“The primary word I-Thou can only be spoken with the whole being. The primary word I-It can never be spoken with the whole being”.
When we treat someone as an ‘It’, we create separation and take the heart out of our conversation with them. Coaches cannot afford to do this. It is one of the forms of othering that we are advised to be aware of:
‘Othering is a process that identifies those that are thought to be different from oneself or the mainstream and it can reinforce and reproduce positions of domination and subordination’.
Some years ago I wrote a short piece about Recognising and Working with the Narcissistic Personality. I reproduce it below:
It’s far from perfect and there are even a couple of times I use the words ‘narcissist’ – them! But I offer it here for information and for reflection. I’m also aware as I re-read it, that there have been times in my own life and career, when I too have pushed and pushed for achievement, while being ignorant of how I was affecting those around me. In those moments I have probably been unbearable! Just a glance at social media tells you that there are probably quite a few of us who from time to time have been tarnished by the narcissistic brush. Who would like to cast the first stone??
Recognising and Working with the Narcissistic Personality
(Written for coach supervisors and coaches)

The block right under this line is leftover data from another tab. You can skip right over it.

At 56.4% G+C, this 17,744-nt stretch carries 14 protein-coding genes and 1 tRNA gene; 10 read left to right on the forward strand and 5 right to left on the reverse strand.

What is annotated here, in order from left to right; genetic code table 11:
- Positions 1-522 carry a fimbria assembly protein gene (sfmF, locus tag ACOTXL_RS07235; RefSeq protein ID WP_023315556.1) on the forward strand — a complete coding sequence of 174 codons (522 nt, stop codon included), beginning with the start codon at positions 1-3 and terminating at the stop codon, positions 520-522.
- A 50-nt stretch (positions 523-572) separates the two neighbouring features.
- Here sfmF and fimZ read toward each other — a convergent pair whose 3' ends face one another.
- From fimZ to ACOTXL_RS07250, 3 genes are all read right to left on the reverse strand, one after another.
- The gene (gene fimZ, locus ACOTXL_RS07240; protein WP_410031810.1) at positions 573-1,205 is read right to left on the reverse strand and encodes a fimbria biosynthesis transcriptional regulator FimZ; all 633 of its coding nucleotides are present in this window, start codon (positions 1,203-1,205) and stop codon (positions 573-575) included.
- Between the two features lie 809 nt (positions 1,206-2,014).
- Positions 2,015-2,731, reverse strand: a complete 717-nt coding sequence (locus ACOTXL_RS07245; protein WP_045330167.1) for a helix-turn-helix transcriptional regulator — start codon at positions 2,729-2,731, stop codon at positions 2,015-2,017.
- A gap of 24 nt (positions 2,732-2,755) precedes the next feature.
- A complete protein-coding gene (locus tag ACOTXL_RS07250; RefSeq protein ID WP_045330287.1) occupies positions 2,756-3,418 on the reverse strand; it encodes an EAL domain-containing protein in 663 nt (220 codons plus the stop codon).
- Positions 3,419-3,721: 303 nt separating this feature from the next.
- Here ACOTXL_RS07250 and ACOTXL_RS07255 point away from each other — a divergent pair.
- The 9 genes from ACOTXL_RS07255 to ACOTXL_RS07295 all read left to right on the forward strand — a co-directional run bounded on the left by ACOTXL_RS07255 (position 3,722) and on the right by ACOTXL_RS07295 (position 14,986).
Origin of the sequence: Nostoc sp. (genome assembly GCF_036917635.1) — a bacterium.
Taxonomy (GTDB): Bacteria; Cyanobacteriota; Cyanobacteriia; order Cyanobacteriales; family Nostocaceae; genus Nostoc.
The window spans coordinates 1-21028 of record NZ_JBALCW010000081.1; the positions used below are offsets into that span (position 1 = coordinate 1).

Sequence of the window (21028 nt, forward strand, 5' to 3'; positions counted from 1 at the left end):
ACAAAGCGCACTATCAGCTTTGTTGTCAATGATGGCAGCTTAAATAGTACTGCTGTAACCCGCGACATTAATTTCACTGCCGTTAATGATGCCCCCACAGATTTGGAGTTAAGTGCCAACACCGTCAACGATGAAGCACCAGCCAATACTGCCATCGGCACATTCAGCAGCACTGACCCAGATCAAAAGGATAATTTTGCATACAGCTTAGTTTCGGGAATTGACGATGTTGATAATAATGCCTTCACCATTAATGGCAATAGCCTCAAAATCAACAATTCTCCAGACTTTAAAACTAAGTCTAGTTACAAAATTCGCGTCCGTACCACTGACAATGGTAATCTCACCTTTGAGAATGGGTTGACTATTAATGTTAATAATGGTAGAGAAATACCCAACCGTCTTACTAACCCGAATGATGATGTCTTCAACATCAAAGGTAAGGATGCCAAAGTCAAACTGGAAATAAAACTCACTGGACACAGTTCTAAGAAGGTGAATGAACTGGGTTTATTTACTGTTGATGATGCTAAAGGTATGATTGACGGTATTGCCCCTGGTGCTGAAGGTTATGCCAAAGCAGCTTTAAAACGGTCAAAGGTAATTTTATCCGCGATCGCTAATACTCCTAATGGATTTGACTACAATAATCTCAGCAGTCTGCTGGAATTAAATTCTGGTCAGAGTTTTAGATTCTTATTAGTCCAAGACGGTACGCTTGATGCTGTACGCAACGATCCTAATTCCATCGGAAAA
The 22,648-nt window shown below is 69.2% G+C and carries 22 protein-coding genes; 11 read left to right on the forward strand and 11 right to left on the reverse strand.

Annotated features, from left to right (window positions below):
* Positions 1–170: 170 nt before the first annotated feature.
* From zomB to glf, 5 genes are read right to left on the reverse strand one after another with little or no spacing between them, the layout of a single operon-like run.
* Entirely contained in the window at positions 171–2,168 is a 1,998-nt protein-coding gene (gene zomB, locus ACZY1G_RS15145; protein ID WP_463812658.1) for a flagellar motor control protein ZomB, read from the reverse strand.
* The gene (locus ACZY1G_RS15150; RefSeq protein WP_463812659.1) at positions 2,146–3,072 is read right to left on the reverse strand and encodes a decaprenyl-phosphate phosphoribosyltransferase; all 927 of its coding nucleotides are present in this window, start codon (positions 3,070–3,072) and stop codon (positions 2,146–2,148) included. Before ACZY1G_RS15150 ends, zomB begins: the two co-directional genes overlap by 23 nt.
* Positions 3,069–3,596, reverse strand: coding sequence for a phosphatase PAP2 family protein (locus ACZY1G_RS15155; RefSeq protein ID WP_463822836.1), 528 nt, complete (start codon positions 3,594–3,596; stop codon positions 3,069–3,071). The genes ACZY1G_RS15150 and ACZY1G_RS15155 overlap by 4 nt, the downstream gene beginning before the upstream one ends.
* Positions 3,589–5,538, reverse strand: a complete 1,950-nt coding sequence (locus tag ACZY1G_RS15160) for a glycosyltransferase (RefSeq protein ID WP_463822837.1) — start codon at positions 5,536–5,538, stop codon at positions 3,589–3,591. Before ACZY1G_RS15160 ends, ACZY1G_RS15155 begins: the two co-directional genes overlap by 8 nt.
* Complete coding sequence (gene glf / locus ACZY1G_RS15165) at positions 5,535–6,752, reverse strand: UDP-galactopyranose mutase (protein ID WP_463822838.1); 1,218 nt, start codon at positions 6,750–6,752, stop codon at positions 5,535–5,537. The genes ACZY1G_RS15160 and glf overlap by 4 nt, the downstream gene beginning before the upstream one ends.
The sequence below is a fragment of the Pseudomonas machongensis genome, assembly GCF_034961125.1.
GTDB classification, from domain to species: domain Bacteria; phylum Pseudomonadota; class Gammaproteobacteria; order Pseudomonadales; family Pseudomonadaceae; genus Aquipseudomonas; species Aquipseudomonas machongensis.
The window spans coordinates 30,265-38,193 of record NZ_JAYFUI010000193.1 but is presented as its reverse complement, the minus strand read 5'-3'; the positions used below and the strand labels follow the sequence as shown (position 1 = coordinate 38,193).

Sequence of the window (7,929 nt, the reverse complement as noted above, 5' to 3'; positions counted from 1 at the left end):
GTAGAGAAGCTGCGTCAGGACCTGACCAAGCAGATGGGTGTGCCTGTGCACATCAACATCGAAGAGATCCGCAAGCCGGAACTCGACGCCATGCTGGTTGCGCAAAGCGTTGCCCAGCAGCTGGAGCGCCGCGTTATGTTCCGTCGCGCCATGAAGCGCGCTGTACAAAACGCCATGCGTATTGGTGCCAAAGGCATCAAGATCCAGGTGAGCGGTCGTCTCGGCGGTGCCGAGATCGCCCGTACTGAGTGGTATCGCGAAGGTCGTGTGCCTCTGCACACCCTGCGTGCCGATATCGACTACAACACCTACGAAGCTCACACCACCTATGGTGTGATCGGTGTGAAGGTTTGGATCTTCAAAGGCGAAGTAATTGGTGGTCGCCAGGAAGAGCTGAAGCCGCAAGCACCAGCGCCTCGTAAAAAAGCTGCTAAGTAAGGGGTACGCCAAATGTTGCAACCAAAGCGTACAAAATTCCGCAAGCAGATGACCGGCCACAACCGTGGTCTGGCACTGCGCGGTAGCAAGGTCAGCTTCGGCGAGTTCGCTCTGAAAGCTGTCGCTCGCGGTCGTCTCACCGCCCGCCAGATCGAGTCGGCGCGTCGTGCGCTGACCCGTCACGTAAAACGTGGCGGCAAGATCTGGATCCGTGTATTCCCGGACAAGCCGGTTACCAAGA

This short paper uses information from psychotherapy to illustrate the presenting behaviours of the narcissistic client. I use terms like ‘narcissist’ and narcissism’ not in their full clinical sense, but only as a way to describe certain patterns of behaviour. Coaches need to know about the key presenting behaviours of narcissism; however, the clinical explorations and treatment of full-blown Narcissistic Personality Disorder, are beyond the scope of this paper – and of our work as coaches.
A typical scenario illustrating narcissistic affects.
Imagine that there is a powerful coachee whose mild touch of narcissism is beginning to result in considerable imbalance in self-perception, behaviour and general well being. He appears super confident, is bossy and occasionally bullying, but he dare not admit to his real feelings of low self-esteem. He works excessively and expects others to work at his pace. His doctor has tried unsuccessfully to get him to slow down and let his body recover from too much work, food and alcohol. Typically, this coachee feels that he needs even more success, in spite of his many achievements. He knows that a coach can get him to the next level – quickly. This man is often in a hurry – he is driven – sees his goals very clearly and is prepared to work night and day to achieve them. The best coach is hired but, in this scenario, the coach himself displays some elements of narcissistic behaviour – not too disabling, but enough to be pursuing his career relentlessly without noticing personal cost or that his life also, is well out of balance – just like that of his coachee. The coach is utterly dedicated to his coachees and is brilliant in supporting them to achieve their ambitions and goals; he is very, very good at what he does.